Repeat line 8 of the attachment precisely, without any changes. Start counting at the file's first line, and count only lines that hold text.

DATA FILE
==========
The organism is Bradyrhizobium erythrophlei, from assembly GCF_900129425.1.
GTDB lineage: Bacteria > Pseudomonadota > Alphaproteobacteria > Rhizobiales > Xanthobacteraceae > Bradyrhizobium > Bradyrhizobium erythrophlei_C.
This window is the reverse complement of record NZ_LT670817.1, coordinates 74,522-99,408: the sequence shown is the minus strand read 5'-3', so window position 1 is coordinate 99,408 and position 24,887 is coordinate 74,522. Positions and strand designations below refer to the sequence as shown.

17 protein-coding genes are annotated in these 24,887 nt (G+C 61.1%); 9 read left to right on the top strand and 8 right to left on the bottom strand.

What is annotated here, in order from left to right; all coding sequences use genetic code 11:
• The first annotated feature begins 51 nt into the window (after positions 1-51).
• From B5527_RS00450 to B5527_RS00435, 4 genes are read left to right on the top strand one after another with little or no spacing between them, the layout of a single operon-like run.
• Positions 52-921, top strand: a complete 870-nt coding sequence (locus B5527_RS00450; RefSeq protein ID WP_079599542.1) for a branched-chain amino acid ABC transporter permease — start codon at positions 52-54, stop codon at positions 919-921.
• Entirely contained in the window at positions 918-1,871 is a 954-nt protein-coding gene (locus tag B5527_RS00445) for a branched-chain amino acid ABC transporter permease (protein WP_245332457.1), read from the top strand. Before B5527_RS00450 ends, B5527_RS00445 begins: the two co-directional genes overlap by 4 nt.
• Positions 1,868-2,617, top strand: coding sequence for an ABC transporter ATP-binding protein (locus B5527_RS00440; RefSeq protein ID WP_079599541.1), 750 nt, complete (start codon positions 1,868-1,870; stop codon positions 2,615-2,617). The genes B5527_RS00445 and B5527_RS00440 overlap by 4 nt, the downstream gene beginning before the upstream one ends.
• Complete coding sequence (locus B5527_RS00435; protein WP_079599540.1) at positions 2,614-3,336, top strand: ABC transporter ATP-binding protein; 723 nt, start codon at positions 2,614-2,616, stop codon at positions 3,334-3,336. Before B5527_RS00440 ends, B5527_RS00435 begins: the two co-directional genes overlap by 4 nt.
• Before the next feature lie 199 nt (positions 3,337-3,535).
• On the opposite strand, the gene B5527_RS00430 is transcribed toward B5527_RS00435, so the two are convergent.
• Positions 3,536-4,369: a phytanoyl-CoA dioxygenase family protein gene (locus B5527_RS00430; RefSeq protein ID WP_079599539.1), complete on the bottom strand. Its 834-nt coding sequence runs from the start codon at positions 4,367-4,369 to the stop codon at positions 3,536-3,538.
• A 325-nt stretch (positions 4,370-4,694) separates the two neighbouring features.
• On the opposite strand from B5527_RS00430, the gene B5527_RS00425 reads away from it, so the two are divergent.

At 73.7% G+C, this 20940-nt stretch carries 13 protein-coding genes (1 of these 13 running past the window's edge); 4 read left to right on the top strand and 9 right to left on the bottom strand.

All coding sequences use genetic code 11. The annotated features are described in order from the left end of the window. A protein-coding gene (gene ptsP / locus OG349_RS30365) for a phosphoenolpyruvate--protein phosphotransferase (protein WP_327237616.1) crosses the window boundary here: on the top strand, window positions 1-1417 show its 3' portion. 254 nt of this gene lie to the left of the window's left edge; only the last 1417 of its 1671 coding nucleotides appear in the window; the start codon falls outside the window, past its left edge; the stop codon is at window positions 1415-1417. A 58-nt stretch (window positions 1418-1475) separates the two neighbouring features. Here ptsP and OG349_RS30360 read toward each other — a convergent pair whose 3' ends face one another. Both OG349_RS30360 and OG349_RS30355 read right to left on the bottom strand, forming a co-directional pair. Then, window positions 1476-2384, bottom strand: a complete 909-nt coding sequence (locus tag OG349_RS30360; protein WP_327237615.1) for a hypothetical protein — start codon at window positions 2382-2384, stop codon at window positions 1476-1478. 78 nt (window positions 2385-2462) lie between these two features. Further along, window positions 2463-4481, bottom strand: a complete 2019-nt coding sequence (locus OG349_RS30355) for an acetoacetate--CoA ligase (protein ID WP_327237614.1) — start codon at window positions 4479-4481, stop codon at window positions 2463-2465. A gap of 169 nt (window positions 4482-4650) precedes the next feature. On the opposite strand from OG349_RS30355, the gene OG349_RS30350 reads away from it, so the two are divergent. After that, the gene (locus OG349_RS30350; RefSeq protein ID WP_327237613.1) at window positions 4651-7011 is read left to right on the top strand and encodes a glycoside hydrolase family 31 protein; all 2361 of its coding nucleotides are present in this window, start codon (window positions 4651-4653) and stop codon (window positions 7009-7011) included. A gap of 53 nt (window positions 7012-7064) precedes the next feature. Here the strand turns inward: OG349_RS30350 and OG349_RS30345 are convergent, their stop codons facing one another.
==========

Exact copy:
• Positions 52-921, top strand: a complete 870-nt coding sequence (locus B5527_RS00450; RefSeq protein ID WP_079599542.1) for a branched-chain amino acid ABC transporter permease — start codon at positions 52-54, stop codon at positions 919-921.